The overall presentation of the game would make Michel Roux proud, with an aesthetic taken straight from classic games of the 90s. From the Micro Machines inspired vehicle navigation between levels on the world map, to the fabulous music throughout (soft acoustic guitars mix with pianos, accordions, violins and drums), Ghost Town Games have slaved over a hot stove and come up with a masterpiece.
We loved Overcooked, and will continue to break it out whenever friends visit the majestic, diamond encrusted PTC headquarters. Thoroughly recommended for anyone with chums, you’re guaranteed to get your money’s worth and then some, especially with the added versus mode (exactly what it says on the tin). Online multiplayer would’ve been nice, but we can’t help but love the game that little bit more for failing to conform to modern standards. If Keith Floyd were still with us, he’d be raising his bottle to Overcooked - this is essential gaming.
Want to know more about Overcooked developer Ghost Town Games? Check out our interview.
Originally released on PC earlier in the year, Hyper Light Drifter recently made its way to Xbox One and PlayStation 4, but is Heart Machine’s retro-inspired RPG worth console owners’ time? In short, yes - but read on to find out why.
At the beginning of the game you have two attacks at your disposal, plus a drift boost for dodging incoming fire and leaping small gaps. A light sword and sidearm are the weapons of choice at first, but there are a number of guns and alternate attack moves to unlock as you progress.
These include a shotgun type for close quarters (very useful for hit and run attacks in combination with the drift mechanic), a rifle which can cut through multiple enemies at once, and a powerful hand cannon that fires giant balls of energy and is capable of decimating smaller enemies and dealing hefty chunks of damage to larger ones (a personal favourite).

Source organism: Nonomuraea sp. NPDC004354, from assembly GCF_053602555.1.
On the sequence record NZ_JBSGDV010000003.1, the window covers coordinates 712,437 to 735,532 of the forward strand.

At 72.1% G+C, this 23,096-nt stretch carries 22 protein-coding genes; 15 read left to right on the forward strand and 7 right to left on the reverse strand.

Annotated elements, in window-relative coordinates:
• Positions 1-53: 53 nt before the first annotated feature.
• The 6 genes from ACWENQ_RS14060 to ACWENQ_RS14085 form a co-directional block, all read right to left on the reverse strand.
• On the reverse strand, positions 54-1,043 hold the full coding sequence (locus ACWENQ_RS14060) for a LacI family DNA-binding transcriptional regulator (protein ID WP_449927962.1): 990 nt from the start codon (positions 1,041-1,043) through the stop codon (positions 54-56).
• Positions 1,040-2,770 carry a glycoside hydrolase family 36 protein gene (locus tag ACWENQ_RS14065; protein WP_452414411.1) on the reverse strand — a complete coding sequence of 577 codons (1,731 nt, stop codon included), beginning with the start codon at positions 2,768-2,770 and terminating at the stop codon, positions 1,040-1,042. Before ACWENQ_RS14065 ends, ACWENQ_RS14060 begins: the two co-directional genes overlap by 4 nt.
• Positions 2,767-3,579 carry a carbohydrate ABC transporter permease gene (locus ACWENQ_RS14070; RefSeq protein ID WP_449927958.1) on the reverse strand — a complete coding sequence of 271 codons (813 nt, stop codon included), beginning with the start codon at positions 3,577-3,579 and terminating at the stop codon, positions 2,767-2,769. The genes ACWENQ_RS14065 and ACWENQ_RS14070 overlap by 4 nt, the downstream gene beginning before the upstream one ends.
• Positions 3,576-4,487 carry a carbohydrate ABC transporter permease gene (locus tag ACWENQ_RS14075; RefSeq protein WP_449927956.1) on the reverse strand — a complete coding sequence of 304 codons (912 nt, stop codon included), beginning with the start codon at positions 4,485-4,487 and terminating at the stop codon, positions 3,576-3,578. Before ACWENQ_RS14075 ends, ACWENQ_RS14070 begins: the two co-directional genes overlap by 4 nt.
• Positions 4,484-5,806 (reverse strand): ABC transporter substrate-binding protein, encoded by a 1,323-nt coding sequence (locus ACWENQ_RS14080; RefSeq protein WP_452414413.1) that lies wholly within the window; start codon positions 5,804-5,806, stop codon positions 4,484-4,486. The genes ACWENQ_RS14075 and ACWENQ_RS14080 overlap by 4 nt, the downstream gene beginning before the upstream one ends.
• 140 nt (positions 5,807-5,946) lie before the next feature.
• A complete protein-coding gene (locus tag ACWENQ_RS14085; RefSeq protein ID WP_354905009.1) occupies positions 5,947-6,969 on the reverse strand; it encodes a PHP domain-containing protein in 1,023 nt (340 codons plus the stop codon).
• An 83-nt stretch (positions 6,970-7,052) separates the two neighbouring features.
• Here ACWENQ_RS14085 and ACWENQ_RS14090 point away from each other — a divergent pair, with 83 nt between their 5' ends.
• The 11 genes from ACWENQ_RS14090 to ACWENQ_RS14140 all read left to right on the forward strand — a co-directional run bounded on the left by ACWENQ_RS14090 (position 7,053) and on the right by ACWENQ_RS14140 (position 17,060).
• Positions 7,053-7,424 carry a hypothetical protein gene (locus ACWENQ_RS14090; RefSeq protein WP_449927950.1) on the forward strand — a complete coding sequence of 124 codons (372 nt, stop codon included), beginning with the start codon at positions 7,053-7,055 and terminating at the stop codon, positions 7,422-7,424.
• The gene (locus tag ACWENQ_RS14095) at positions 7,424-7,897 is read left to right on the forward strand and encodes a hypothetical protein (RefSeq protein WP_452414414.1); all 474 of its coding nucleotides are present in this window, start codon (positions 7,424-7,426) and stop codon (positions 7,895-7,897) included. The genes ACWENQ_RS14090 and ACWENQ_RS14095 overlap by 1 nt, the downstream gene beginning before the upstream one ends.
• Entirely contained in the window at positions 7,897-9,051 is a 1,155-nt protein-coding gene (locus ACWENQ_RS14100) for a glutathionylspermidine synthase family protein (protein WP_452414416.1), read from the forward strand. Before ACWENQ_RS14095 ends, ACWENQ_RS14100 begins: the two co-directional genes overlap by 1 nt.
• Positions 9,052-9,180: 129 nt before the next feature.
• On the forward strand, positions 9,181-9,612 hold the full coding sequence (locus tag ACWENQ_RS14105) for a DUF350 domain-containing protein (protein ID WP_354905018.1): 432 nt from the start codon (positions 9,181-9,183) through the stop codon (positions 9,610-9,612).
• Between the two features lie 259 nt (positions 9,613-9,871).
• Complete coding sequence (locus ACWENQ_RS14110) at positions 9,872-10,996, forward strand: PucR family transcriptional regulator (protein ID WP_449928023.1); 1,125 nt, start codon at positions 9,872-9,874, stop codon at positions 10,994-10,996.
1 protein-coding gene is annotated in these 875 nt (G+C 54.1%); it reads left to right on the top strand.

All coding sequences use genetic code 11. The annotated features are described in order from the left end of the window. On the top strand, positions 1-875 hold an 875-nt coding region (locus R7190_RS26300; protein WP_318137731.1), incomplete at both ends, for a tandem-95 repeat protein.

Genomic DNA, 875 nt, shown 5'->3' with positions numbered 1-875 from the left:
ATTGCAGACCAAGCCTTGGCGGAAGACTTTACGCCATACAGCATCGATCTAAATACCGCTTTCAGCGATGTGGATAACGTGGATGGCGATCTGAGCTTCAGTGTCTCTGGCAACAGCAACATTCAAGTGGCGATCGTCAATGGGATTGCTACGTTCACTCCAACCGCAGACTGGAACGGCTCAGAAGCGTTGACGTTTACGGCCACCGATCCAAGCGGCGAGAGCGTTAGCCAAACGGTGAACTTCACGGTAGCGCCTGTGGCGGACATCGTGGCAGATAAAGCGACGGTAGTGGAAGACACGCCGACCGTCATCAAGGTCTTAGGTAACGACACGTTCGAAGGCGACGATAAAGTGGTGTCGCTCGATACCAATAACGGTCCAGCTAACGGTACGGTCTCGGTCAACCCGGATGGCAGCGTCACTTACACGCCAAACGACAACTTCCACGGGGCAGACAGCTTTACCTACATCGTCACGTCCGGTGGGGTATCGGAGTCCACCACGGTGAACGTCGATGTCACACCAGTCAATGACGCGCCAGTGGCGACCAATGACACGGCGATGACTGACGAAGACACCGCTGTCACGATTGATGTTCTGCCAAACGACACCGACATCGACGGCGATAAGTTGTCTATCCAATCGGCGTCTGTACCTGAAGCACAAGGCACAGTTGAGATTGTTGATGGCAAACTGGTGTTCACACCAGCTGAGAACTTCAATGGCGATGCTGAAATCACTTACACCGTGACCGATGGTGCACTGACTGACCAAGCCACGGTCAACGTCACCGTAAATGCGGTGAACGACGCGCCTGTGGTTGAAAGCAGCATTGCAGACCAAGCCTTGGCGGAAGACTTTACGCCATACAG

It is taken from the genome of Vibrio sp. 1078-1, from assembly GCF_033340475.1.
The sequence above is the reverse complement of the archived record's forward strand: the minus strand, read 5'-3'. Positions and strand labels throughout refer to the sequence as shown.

Hyper Light Drifter manages to condense solid gameplay and fast paced combat into a neat 8 – 10-hour package.
Ammunition is not found, instead it is replenished through the destruction of objects or by landing melee damage on enemies, the latter of these offering up the greater reward. It’s a clever system, one that stops the player relying solely on ranged attacks and encourages them to embrace the frenetic close-quarters action.
All this takes place in an open world made up of five regions. The central town (used as a hub area for upgrades and down time) is bordered by four neighbouring districts, each featuring their own unique style and enemies.
Your main task is to find and activate a number of modules in each region and deal with whatever boss is residing there. It all looks simple enough when viewed upon the map, but it’s rarely a case of simply walking to the desired destination.
Some modules require convoluted journeys in order to locate them, leading you through dungeon-like underground sections made of multiple levels. The vague map isn’t much help, and as a result it’s easy to end up going in circles, which can quickly get frustrating. Maybe it’s my poor navigational skills, but finding the last elusive module was often just a case of wandering around in the hope I would eventually stumble upon it.